Special delivery: Descendant donates important pieces of family furniture to Hall House museum
By Mark Wineka
SALISBURY — The delivery truck arrived at the Hall House Tuesday afternoon, and board members and staff of Historic Salisbury Foundation were there to greet it with grateful arms.
The truck from California carried precious cargo — three pieces of furniture that belonged to descendants of Dr. Josephus W. Hall, for which the foundation’s prized house museum at 226 S. Jackson St. is named.
They came from Fan Moberg and her husband, Jim, who live near San Francisco. The pieces included a dining room table, a bed and a piano stool — all pieces dating back to the 19th century period when Hall occupied the house and all are thought to be original to the home when Dr. Hall lived here.
“We were so excited when it came,” Sada Stewart, executive director of Historic Salisbury Foundation, said of the delivery truck’s arrival. “It’s pretty special.”
Fan Moberg is the great-great-granddaughter of Josephus Hall. Her grandmother, also named Fan, or Fannie, was a daughter of Henrietta, who was a daughter of Dr. Hall and his first wife, also named Henrietta.
Over the years, despite the distance they have to travel, the Mobergs have been frequent visitors to the Hall House, especially when OctoberTour takes place.
This year’s OctoberTour will be Oct. 12-13, and the Mobergs have told the foundation they plan to attend. The foundation board members and staff would love to learn a bit more background on the table, stool and bed.
This past week, as they moved the new additions into place in the Hall House, there was still some debate as to exactly what kind of wood they were seeing.
A consensus for now is that the dining room table is probably oak.
“This grain looks oakish,” board member Steve Cobb said, taking a look Thursday afternoon under the lace tablecloth. The museum already has the table set for four, and the foundation is using dining room chairs it already had.
“It’s in great condition,” Stewart said of the table.
Guesses of mahogany, walnut and even cherry have been mentioned for the ornate headboard of the bed, whose size is a double.
The Mobergs even sent a more modern day box spring and mattress for it.
Cobb, Stewart and Ken Faggart put the bed together, and it now has a place in what previously has been considered and decorated as a children’s bedroom, though there’s still debate as to which of the front upstairs bedrooms the Halls used for the master bedroom.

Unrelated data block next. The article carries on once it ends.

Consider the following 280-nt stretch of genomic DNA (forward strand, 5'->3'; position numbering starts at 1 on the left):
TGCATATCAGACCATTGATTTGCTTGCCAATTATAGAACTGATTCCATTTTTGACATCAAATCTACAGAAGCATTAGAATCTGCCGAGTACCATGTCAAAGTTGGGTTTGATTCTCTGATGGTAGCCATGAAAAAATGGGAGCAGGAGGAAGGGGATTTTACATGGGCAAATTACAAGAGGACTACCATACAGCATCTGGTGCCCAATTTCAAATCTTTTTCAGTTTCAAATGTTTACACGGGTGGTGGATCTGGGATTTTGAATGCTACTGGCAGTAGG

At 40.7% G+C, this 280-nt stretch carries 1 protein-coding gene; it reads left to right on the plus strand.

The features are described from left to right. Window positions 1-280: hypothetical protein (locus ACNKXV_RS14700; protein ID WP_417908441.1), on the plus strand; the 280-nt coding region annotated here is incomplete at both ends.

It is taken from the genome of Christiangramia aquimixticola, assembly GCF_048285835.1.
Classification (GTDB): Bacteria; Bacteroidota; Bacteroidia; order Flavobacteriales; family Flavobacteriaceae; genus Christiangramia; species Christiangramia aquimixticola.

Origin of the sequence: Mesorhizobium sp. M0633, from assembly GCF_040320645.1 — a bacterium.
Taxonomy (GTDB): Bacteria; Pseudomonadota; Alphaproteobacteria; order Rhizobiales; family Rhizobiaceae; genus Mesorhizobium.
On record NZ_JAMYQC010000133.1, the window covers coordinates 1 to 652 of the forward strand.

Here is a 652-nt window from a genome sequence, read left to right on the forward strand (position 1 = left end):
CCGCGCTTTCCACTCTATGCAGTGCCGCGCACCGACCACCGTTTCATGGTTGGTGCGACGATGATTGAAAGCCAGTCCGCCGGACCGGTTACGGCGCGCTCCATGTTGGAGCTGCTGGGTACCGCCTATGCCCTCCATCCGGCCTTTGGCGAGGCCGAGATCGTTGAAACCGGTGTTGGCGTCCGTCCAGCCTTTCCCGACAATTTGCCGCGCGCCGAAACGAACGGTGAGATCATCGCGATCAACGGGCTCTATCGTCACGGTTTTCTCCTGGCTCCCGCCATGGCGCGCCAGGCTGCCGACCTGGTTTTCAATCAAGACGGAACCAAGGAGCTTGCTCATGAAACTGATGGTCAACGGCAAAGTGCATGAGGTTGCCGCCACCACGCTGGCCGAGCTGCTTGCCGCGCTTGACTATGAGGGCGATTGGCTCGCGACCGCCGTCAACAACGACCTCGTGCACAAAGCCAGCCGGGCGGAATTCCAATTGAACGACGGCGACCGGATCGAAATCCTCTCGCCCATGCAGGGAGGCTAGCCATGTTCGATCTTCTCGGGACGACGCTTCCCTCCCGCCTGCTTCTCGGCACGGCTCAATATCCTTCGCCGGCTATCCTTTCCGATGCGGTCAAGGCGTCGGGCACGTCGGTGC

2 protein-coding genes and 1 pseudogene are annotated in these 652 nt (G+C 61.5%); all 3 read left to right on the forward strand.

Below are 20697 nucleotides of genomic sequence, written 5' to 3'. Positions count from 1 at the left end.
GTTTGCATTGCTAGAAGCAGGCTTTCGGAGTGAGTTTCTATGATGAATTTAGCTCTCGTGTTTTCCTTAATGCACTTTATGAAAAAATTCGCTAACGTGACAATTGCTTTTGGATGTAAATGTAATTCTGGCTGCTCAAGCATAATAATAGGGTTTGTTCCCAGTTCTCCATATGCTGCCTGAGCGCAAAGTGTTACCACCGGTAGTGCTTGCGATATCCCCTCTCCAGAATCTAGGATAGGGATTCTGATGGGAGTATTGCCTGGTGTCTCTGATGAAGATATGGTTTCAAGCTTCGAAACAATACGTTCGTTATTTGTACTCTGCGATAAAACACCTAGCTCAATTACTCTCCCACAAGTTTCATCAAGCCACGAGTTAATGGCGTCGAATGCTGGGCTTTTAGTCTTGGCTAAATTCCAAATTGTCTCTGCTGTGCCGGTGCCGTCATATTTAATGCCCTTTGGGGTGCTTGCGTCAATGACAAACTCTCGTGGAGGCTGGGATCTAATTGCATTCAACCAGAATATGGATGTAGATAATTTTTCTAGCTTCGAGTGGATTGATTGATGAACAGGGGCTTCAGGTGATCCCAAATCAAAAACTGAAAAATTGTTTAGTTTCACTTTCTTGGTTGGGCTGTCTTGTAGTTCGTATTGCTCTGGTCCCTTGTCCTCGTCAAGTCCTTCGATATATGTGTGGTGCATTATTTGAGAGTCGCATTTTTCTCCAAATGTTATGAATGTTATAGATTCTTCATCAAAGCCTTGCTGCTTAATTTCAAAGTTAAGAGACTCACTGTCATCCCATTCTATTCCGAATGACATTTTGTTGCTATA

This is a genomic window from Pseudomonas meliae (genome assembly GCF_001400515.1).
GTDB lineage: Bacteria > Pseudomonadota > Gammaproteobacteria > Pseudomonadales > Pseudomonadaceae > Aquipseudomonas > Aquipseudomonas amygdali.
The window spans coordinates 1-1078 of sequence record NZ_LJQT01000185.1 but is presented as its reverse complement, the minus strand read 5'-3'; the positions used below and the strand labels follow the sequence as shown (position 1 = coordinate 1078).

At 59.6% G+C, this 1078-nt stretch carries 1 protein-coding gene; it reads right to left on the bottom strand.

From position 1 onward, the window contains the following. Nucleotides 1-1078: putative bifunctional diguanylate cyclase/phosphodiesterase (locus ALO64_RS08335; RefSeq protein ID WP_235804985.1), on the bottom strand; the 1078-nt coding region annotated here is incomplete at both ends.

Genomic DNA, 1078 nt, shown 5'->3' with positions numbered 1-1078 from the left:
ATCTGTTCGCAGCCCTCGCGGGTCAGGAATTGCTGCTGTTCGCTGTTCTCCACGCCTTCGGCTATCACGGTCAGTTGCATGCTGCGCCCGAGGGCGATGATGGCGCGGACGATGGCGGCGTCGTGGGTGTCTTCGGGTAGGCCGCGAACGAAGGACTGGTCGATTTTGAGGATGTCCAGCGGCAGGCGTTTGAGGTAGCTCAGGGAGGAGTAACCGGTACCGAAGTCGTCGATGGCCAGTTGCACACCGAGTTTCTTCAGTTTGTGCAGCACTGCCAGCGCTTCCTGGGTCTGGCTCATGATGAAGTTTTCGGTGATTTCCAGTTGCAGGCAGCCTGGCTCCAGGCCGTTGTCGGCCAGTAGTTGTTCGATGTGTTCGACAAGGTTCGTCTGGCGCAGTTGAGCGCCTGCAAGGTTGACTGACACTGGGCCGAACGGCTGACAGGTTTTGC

“I think further research is what we really need to do,” Stewart said, “but that’s the fun of it. We get to know more about the home than you did before.”
In a front downstairs parlor, the piano stool has been placed in front of the 1860 Henry Gaehle piano from Baltimore. On display on top of the piano is a receipt for Hall’s purchase of the piano for $380.
The piano and stool sit under a portrait of Henrietta Hall, Dr. Hall’s first wife.
Visitors to OctoberTour will be able to see all of the house’s many historic furnishings, including these additional family pieces.
The house’s furnishings reflect both antebellum and Victorian periods, and parts of the city’s Civil War history can be told with Dr. Hall as a focal point, because he served as a surgeon for the Salisbury Confederate Prison.
The house dates back to 1820, but it was originally built as classrooms for the Salisbury Female Academy. The school lasted only five years before the house became a private residence for Rebecca Troy and her half-brother, businessman Maxwell Chambers.
Chambers later married and moved farther down Jackson Street. Troy also wed and moved out of the house in 1840. It was sold to a Sheriff Chaffin of Davie County, who never lived in the house but rented it out.
Hall purchased the home in 1859. He had attended the boys academy in Salisbury in 1823 and was a native of Rowan County, but for several decades he moved west to pursue a career as a doctor.
He studied and worked in Lexington, Frankfurt and Louisville, Kentucky, married Henrietta in 1836 and lived three years overseas, continuing his medical studies in Paris and London.
When he returned to the States, he practiced in Missouri, had a hand in starting Kemper College’s medical school, then became a lecturer and professor at the University of St. Louis Medical College from 1841-49.
Hall lost his wife, Henrietta, and their daughter, Josephine, to a cholera epidemic in St. Louis in 1849.
As a widower, Hall returned to Salisbury in 1851 with two children — Henrietta and Stockton. He had made most of his wealth in St. Louis by buying and selling property, and in Rowan County, he mainly dealt in real estate beyond his medical duties durign the Civil War.
Hall married Mary Cowan in 1853. She also was prosperous, and the Halls lived with her parents until they bought the South Jackson Street home in 1859 for $3,500.
They actually purchased the whole block, which included stables, a carriage house and slave quarters. Dr. Hall paid for and added the decorative ironwork facade, which came from St. Louis. It cost $125 in 1859.
The Confederacy commissioned Hall as surgeon for the prison in 1861, and he also served as physician for various wayside hospitals for the sick and was chief surgeon at Confederate General Hospital in Rowan.
The Union soldiers who invaded Salisbury at the war’s end occupied the Hall House and paid the family rent, taking up half of the house with the Halls living in the other half.
Four generations of the Hall family lived in the house before Historic Salisbury Foundation purchased it in 1972, along with many of its original furnishings.
A framed copy of Hall’s official pardon from President Andrew Johnson for Hall’s role in serving the Confederacy as a prison physician hangs in the upstairs hall. Dr. Hall died in 1873.
Contact Mark Wineka at 704-797-4263.
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